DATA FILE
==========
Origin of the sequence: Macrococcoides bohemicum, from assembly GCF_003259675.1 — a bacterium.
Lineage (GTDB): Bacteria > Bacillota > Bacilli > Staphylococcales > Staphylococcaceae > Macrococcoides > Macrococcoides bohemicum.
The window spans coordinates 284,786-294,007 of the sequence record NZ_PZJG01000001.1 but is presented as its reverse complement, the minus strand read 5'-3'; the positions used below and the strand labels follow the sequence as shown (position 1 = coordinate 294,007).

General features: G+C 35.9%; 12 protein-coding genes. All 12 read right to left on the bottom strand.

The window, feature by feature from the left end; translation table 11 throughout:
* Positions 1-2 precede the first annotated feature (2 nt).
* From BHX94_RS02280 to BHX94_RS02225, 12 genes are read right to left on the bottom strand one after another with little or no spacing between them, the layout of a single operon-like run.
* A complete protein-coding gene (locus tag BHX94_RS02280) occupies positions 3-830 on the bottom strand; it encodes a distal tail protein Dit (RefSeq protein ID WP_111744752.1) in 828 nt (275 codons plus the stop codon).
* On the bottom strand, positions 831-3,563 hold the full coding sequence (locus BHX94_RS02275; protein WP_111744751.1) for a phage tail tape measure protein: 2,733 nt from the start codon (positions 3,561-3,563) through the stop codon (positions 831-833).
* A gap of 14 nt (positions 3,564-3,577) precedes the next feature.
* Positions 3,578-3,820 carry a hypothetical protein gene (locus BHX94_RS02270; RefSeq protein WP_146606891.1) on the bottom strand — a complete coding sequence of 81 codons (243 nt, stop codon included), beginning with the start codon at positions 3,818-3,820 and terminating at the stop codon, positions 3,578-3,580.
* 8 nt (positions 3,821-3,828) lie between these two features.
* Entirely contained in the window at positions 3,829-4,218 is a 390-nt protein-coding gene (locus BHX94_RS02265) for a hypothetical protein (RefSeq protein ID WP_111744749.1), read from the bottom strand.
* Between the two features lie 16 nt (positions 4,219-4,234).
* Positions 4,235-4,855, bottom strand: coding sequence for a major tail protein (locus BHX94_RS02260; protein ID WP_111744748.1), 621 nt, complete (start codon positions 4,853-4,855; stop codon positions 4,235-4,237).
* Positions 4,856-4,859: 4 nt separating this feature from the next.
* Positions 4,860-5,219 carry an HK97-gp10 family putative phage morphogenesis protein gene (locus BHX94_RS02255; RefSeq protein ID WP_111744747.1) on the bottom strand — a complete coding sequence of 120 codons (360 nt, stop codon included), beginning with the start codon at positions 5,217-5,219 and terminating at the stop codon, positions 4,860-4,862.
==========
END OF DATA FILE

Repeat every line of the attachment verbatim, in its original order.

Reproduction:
Origin of the sequence: Macrococcoides bohemicum, from assembly GCF_003259675.1 — a bacterium.
Lineage (GTDB): Bacteria > Bacillota > Bacilli > Staphylococcales > Staphylococcaceae > Macrococcoides > Macrococcoides bohemicum.
The window spans coordinates 284,786-294,007 of the sequence record NZ_PZJG01000001.1 but is presented as its reverse complement, the minus strand read 5'-3'; the positions used below and the strand labels follow the sequence as shown (position 1 = coordinate 294,007).

General features: G+C 35.9%; 12 protein-coding genes. All 12 read right to left on the bottom strand.

The window, feature by feature from the left end; translation table 11 throughout:
* Positions 1-2 precede the first annotated feature (2 nt).
* From BHX94_RS02280 to BHX94_RS02225, 12 genes are read right to left on the bottom strand one after another with little or no spacing between them, the layout of a single operon-like run.
* A complete protein-coding gene (locus tag BHX94_RS02280) occupies positions 3-830 on the bottom strand; it encodes a distal tail protein Dit (RefSeq protein ID WP_111744752.1) in 828 nt (275 codons plus the stop codon).
* On the bottom strand, positions 831-3,563 hold the full coding sequence (locus BHX94_RS02275; protein WP_111744751.1) for a phage tail tape measure protein: 2,733 nt from the start codon (positions 3,561-3,563) through the stop codon (positions 831-833).
* A gap of 14 nt (positions 3,564-3,577) precedes the next feature.
* Positions 3,578-3,820 carry a hypothetical protein gene (locus BHX94_RS02270; RefSeq protein WP_146606891.1) on the bottom strand — a complete coding sequence of 81 codons (243 nt, stop codon included), beginning with the start codon at positions 3,818-3,820 and terminating at the stop codon, positions 3,578-3,580.
* 8 nt (positions 3,821-3,828) lie between these two features.
* Entirely contained in the window at positions 3,829-4,218 is a 390-nt protein-coding gene (locus BHX94_RS02265) for a hypothetical protein (RefSeq protein ID WP_111744749.1), read from the bottom strand.
* Between the two features lie 16 nt (positions 4,219-4,234).
* Positions 4,235-4,855, bottom strand: coding sequence for a major tail protein (locus BHX94_RS02260; protein ID WP_111744748.1), 621 nt, complete (start codon positions 4,853-4,855; stop codon positions 4,235-4,237).
* Positions 4,856-4,859: 4 nt separating this feature from the next.
* Positions 4,860-5,219 carry an HK97-gp10 family putative phage morphogenesis protein gene (locus BHX94_RS02255; RefSeq protein ID WP_111744747.1) on the bottom strand — a complete coding sequence of 120 codons (360 nt, stop codon included), beginning with the start codon at positions 5,217-5,219 and terminating at the stop codon, positions 4,860-4,862.